hand over the wage rise, knowing that their profit margins were
safe. For internal markets employers would agree to lift prices.
They would not innovate or invest capital on new machines, attempt
to find new markets, try to export, or do anything else at all.
Why should they? Their markets and profit margins were secure and
competing is hard work - very hard work. Much easier to go to the
government and point to the job losses that will undoubtedly result
from "damaging" price wars. As a result, industry stagnated.
The rediscovery of competition as a driver of business change in
the past two decades or so has many sources but perhaps one of the
most important source was the publication of The
Competitive Advantage of Nations by Harvard Professor Michael
Porter (Macmillan Press, 1990). A great deal has since been written
about Porter's theories, and he points to a range of factors, not
just competition, as the reasons why certain industries in certain
nations get ahead while others fail. Nonetheless, competition is
an important part of his theoretical mix. Among other examples,
Porter points to the Japanese car industry. That industry has been
protected since World War II, first by tariff and then by non-tariff
barriers, but the crucial difference between it and the Australian
industry is that the Japanese car markers were and are in fierce
competition with one another. The competition was so fierce that
the eventual winners were tough enough to take on manufacturers
even in the car making homeland, the USA.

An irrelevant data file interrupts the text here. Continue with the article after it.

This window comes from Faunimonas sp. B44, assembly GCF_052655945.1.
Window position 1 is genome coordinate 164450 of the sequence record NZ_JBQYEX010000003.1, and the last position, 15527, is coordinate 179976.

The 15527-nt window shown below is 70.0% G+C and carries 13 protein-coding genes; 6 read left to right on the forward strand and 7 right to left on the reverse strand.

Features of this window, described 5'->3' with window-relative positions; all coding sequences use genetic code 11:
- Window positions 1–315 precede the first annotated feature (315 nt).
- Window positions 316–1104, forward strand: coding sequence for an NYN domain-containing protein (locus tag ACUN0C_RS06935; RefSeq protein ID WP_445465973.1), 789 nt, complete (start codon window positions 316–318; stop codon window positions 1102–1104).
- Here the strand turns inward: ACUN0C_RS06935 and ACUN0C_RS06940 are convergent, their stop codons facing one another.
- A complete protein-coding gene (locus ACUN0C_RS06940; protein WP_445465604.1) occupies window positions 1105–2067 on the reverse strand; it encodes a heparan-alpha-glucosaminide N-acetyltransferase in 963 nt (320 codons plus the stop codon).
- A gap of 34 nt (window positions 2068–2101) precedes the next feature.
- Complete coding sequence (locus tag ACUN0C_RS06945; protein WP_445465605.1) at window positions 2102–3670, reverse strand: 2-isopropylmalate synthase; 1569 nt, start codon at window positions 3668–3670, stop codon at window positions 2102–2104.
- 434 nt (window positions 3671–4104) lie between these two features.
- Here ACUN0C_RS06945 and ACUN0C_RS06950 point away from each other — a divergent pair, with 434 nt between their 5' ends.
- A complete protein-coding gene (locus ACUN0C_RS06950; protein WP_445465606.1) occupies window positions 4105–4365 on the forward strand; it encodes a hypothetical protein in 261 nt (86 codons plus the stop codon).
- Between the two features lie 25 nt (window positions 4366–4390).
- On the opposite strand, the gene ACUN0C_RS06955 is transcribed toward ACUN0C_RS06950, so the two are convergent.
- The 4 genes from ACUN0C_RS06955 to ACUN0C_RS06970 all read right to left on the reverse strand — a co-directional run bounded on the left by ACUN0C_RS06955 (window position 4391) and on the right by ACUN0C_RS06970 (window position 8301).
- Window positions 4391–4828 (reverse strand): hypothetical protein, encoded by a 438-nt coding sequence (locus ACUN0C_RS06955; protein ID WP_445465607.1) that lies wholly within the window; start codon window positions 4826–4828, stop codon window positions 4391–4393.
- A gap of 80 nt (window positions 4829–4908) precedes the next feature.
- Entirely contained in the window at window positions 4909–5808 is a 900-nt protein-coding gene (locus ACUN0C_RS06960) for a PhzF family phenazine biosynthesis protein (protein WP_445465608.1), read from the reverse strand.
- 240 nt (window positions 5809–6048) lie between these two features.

We cannot hope for tough car manufacturers - Australia's manufacturers
are all foreign owned and take orders from head office. The government
response has been to force them to export. For that matter competition
advocates also have to tread carefully when it comes to pay television
cable networks, and power distribution networks. But the general
principle is still sound and it is worth having the likes of Professor
Fels and the ACCC around to keep businesses on their toes, despite
business complaints and public hand wringing over job losses in
Professor Fels was not in the job he has recently departed from
to win popularity contests; the nature of the job is that the business
sector will detest him, as they detest the Tax Commissioner, no matter what he does. Fels was there to enforce the law and this he did. His success and integrity was such that about all the business community could realistically accuse him of, as a sort of parting salvo, was that he sought publicity for the ACCC's actions unnecessarily.
I believe that seeking publicity for the commission's actions is
part of the job. Just as the tax office publicises successful prosecutions,
the ACCC points to its actions as part of the enforcement process,
not to so much shame the parties involved (although it may do so)
but as a warning to the rest of the community. Perhaps business
people who read my report on the ice makers a decade ago backed
away from price rigging deals in their own industry as a result.
We can only hope.